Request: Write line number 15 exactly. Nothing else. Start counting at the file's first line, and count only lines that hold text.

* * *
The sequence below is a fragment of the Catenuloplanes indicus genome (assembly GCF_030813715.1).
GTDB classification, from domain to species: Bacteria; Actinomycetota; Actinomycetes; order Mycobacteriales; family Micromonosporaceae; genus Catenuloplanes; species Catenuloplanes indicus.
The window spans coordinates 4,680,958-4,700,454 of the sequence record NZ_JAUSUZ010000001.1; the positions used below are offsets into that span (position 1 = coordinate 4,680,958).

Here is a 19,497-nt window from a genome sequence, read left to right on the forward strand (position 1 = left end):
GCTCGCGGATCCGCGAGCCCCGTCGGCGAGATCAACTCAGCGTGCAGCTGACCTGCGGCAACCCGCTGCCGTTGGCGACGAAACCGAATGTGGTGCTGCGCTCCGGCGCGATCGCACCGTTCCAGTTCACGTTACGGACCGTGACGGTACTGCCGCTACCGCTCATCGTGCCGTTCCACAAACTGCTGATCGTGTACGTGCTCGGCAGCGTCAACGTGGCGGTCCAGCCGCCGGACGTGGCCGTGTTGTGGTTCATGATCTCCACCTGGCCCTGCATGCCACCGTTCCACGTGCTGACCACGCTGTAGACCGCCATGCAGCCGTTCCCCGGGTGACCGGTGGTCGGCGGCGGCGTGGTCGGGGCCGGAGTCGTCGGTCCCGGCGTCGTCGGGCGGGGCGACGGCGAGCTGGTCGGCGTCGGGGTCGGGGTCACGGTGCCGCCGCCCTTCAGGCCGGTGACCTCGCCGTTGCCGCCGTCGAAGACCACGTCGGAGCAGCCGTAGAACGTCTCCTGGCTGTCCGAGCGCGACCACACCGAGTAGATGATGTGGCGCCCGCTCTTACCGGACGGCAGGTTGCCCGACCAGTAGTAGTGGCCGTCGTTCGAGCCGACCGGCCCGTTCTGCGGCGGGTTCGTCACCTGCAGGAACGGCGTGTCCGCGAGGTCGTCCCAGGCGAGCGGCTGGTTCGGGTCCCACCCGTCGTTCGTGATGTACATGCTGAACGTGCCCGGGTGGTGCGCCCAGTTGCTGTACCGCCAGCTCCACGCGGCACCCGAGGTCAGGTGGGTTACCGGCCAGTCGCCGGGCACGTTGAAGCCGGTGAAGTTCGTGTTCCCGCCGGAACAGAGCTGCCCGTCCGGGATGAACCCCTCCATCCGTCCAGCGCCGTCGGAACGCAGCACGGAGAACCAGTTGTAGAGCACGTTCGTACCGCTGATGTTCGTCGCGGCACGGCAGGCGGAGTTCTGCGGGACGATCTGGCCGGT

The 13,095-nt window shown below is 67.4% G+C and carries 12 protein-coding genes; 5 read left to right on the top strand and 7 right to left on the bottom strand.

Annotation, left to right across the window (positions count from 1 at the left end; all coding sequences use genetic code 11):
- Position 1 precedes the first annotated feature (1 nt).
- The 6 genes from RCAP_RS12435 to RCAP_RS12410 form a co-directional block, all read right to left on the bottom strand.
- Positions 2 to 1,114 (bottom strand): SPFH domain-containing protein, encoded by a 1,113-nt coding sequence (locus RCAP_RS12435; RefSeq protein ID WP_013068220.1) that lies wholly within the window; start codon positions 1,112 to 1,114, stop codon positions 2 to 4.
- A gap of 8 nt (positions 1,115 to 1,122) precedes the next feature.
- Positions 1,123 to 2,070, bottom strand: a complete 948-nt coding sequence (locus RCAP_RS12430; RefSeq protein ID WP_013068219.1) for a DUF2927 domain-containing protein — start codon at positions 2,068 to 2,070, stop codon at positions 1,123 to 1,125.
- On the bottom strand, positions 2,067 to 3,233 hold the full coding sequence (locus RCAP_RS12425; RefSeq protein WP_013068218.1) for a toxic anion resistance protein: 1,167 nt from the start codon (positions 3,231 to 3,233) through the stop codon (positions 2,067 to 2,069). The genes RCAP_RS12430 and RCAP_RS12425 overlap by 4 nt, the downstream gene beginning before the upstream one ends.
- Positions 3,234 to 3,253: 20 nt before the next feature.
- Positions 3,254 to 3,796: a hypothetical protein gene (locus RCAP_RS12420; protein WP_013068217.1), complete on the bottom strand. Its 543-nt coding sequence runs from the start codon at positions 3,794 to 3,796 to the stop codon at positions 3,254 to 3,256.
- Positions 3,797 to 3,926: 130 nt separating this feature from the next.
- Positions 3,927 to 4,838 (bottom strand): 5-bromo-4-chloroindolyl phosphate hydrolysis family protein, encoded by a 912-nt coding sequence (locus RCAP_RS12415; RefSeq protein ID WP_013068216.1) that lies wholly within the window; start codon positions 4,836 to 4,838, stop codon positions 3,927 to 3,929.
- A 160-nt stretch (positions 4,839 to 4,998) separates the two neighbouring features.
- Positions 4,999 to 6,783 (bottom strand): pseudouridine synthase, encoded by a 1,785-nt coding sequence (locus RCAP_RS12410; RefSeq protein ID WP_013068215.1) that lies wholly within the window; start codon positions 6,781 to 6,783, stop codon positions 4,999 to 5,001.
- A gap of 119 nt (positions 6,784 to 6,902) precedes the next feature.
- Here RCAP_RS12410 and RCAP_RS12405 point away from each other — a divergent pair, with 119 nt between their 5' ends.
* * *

- Positions 3,254 to 3,796: a hypothetical protein gene (locus RCAP_RS12420; protein WP_013068217.1), complete on the bottom strand. Its 543-nt coding sequence runs from the start codon at positions 3,794 to 3,796 to the stop codon at positions 3,254 to 3,256.